The Shack has taken on a decidedly wintery tone this evening. There’s bread baking in the oven, Andy’s up and running again, and with a cup of cocoa and Bailey’s by my side, I just finished reading Bob Cary’s Root Beer Lady about Dorothy Molter, the lady who ran a resort and lived on Knife Lake (more on the Ely side of the Boundary Waters) from the time she graduated college and until her death, nearly 50 years later. Of course part of what’s made the night so cozy is that I’ve been running around in long johns and brand-new wool pants.
I feel a little bit like the Channel 4 News Team in Anchorman. “New suits!” they cry when they’re thinking of ways to cheer themselves. I answer that with “wool pants!”
In the advent of living in the woods, in the fall and winter, it’s come time to admit that my beloved jeans are lousy winter pants. In the past few weeks, I’ve been out stomping around in the damp brush with Andy on deer scouting expeditions, while moisture rapidly creeps up to the back of my knees from the hem of my jeans. Enter the wool pants.
I’d been looking for decent pair of wool pants since the summer and last week Andy ordered a pair from L.L. Bean for me. While in my searches I’d always been faced with dichotomy of women’s dress wool pants or men’s outdoor wool pants, Andy managed to find women’s outdoor wool pants fitted enough that I don’t feel like a complete lumberjack in them.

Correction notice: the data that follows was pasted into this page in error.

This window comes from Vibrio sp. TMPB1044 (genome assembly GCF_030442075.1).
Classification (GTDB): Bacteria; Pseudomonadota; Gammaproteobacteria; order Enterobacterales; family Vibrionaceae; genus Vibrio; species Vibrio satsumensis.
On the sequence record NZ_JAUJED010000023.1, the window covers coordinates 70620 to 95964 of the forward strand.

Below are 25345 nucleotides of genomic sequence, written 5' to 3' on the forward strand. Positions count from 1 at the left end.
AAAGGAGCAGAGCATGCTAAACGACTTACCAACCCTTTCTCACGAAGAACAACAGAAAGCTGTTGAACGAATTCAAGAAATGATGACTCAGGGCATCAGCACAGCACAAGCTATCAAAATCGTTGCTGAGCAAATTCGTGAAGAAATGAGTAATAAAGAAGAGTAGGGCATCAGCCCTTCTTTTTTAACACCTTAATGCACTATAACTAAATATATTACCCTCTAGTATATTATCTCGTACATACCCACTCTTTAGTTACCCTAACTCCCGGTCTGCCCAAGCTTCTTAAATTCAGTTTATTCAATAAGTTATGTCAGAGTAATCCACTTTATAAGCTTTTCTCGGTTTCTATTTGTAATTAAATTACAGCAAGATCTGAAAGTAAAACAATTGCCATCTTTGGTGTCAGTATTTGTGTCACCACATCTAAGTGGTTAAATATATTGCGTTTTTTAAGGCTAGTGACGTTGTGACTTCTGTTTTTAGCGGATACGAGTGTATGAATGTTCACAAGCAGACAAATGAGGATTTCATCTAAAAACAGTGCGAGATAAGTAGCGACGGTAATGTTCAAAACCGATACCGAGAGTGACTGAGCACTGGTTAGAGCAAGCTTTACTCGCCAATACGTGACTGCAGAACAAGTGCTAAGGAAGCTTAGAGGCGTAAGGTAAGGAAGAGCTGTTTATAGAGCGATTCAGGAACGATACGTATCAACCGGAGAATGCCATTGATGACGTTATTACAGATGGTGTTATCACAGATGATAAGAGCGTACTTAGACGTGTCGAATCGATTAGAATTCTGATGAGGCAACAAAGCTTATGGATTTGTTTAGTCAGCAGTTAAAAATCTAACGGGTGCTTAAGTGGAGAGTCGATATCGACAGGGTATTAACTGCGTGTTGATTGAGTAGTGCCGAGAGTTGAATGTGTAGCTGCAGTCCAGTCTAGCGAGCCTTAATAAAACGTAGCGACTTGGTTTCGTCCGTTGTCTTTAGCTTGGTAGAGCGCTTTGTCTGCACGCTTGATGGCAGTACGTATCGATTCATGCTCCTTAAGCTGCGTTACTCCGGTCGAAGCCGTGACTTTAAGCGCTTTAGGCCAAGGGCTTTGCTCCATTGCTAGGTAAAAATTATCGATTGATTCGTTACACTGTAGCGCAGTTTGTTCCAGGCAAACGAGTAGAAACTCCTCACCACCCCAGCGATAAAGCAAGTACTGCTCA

For a long time I fought the fact that I live in the woods and no aspect of my life reflects that more than my clothing. Sure there are plenty of sweaters, but I never replaced the snowpants I grew out of when I was fourteen and I’m decidedly fonder my peacoat than the bulky Columbia parka with a broken zipper I’ve had since eighth grade. I finally broke down and bought a pair of snowpants this fall: nice bibs from Cabela’s to me dry and my tummy warm all winter. With Andy’s enthusiastic help, the winter wardrobe continues to steadily grow, with chopper mittens and the, now, infamous wool pants. I may be somewhat apathetic to the snow’s arrival, but I’m more ready for it then I have been in quite sometime. And the wool pants are unexpectedly causing me to wax poetic about frosty winter days.
The ice saga continues. In Ojibwa tradition, November is Gashkadena Geesis, or, the Ice-Forming Moon. This weekend brought temps in the mid-forties and this morning, the rising sun revealed an ice-free lake outside my window. I’m hoping this will give the lake a chance to freeze over in one solid, smooth mass when it does freeze, but it’s pretty obvious that Mother Nature will do whatever she darn well pleases.
That’s okay. Whatever the weather throws at us soon in the inevitable thrashings towards winter, I know I’ll be cozy.